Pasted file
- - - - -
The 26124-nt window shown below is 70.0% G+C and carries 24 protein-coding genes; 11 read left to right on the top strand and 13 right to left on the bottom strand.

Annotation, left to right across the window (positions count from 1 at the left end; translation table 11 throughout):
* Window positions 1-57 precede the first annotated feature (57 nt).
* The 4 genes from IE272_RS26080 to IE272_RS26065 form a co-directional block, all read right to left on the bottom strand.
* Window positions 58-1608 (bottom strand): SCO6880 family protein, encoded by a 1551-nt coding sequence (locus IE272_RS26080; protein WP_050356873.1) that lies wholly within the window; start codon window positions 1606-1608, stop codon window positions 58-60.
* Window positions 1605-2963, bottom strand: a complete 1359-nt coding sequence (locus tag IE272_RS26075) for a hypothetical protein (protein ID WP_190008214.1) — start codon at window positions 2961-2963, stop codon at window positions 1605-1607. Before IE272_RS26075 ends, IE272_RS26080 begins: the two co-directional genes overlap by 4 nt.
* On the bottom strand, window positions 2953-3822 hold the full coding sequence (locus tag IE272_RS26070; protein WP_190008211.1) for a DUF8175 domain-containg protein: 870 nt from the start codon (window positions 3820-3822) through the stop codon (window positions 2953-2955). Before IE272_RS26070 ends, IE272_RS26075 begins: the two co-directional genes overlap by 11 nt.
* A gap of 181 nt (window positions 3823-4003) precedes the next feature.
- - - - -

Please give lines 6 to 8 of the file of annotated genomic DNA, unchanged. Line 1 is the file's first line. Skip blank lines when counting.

* Window positions 1605-2963, bottom strand: a complete 1359-nt coding sequence (locus tag IE272_RS26075) for a hypothetical protein (protein ID WP_190008214.1) — start codon at window positions 2961-2963, stop codon at window positions 1605-1607. Before IE272_RS26075 ends, IE272_RS26080 begins: the two co-directional genes overlap by 4 nt.
* On the bottom strand, window positions 2953-3822 hold the full coding sequence (locus tag IE272_RS26070; protein WP_190008211.1) for a DUF8175 domain-containg protein: 870 nt from the start codon (window positions 3820-3822) through the stop codon (window positions 2953-2955). Before IE272_RS26070 ends, IE272_RS26075 begins: the two co-directional genes overlap by 11 nt.
* A gap of 181 nt (window positions 3823-4003) precedes the next feature.